If you snore, your body will likely oscillate between the first two stages of sleep instead of ever reaching the REM cycle. This is the sleep stage where your body goes into repair mode, contributing to a healthy immune system and regulating the appetite-suppressing and appetite-inducing hormones.

10. “Social Jet Lag” is the name for your Monday morning sleepiness.

One recent study on the “social jet lag” phenomenon found, “sleep regularity, beyond sleep duration alone, plays a significant role in our health.”

11. That thing where you can’t get out of bed in the morning? It’s called “dysania.”

While not a medically recognized condition, dysania is used to describe extreme lethargy in the mornings. It may be linked to depression.

12. Being awake for too long makes you feel “drunk.”

One study found that when people went 17 to 19 hours without sleep, their performance decreased equivalent or worse to someone with a BAC of 0.05 percent. (As a reminder, 0.08 percent is the legal limit.)

13. NASA says the perfect nap lasts 26 minutes.

However, not all researchers agree.

14. Music may help you sleep better at night.

As long as it’s classical music. A 2008 study found “relaxing classical music is an effective intervention in reducing sleeping problems.”

15. If you fly a lot, you may have a harder time sleeping.

And not just because of jet lag. Research suggests high-altitude environments can negatively affect your sleep cycle.

16. Feeling unnerved after a nightmare is normal.

However, recurring nightmares have been linked to feelings of anxiety while awake as well as issues like insomnia that may affect overall sleep health.

17. Sleep deprivation could kill you quicker than food deprivation, according to some experts.

Obviously, neither are ideal. However, Tony Schwartz, in an article for the Harvard Business Review, posits how a week without food would have less negative side effects than a week without sleep. Schwartz also cites how sleep deprivation is a form of torture according to Amnesty International.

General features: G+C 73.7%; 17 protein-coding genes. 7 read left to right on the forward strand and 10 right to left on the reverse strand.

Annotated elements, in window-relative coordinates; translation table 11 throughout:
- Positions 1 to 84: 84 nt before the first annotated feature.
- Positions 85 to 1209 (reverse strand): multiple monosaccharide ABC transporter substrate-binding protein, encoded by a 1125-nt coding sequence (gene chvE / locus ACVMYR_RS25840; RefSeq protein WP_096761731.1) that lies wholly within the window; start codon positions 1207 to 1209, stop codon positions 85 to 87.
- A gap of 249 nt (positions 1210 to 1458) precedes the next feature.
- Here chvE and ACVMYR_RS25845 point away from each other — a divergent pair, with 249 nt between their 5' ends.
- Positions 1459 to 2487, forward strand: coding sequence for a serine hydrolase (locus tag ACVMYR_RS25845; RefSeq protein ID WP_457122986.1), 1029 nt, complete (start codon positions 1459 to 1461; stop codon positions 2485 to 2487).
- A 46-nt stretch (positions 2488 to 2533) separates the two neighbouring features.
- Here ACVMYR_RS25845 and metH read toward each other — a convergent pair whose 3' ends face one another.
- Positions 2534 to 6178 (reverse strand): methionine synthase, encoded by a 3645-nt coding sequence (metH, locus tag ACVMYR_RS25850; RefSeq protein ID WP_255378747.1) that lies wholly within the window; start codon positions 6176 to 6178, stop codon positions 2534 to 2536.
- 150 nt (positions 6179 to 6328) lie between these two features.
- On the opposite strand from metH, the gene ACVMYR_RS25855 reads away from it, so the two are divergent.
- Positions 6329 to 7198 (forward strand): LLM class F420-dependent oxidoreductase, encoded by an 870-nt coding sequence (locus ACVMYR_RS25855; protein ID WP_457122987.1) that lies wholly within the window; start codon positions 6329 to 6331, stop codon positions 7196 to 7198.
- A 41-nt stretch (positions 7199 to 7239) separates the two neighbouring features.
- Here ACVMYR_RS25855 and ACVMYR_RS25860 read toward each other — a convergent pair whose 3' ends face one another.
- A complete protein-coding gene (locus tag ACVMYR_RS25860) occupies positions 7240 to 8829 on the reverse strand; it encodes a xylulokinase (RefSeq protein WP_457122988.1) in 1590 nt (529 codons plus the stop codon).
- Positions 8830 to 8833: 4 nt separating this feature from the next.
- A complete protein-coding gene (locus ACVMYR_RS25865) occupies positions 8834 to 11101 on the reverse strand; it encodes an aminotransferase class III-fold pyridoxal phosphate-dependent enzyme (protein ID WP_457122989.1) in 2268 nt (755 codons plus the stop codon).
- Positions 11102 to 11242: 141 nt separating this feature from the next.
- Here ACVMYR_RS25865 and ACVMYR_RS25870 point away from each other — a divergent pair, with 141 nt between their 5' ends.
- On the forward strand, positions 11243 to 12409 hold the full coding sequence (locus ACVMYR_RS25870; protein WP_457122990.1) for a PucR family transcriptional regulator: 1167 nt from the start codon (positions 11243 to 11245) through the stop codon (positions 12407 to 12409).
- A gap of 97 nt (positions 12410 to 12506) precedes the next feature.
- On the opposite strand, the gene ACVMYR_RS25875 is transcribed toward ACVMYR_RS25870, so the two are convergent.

18. Sleep apnea affects your ability to recall memories.

A 2019 study found that the condition where breathing temporarily stops during sleep may impact a person’s autobiographical memories making it more difficult to recall personal memories experiences.

19. Depression, prostate issues, and arthritis are just three of the health problems that could affect your sleep.

Inability to sleep is often not an isolated problem. Not only can it lead to other health problems, but it could also be a sign of existing conditions.

20. Stress-induced sleep loss may cause our brain cells to change.

A recent study conducted in mice found that REM sleep increased when mild daily stress increased. Additionally, the brain changed in structure as a response to stressful sleep, specifically in the hippocampus which helps process stress.

21. “Catching up” on sleep on the weekends doesn’t necessarily make up for your lack of sleep during the week.

While you may feel more well-rested after sleeping in on Saturday, some studies suggest the regular lack of sleep may have more lasting effects on your metabolism. So, it's best to get a solid seven-ish hours on a regular basis.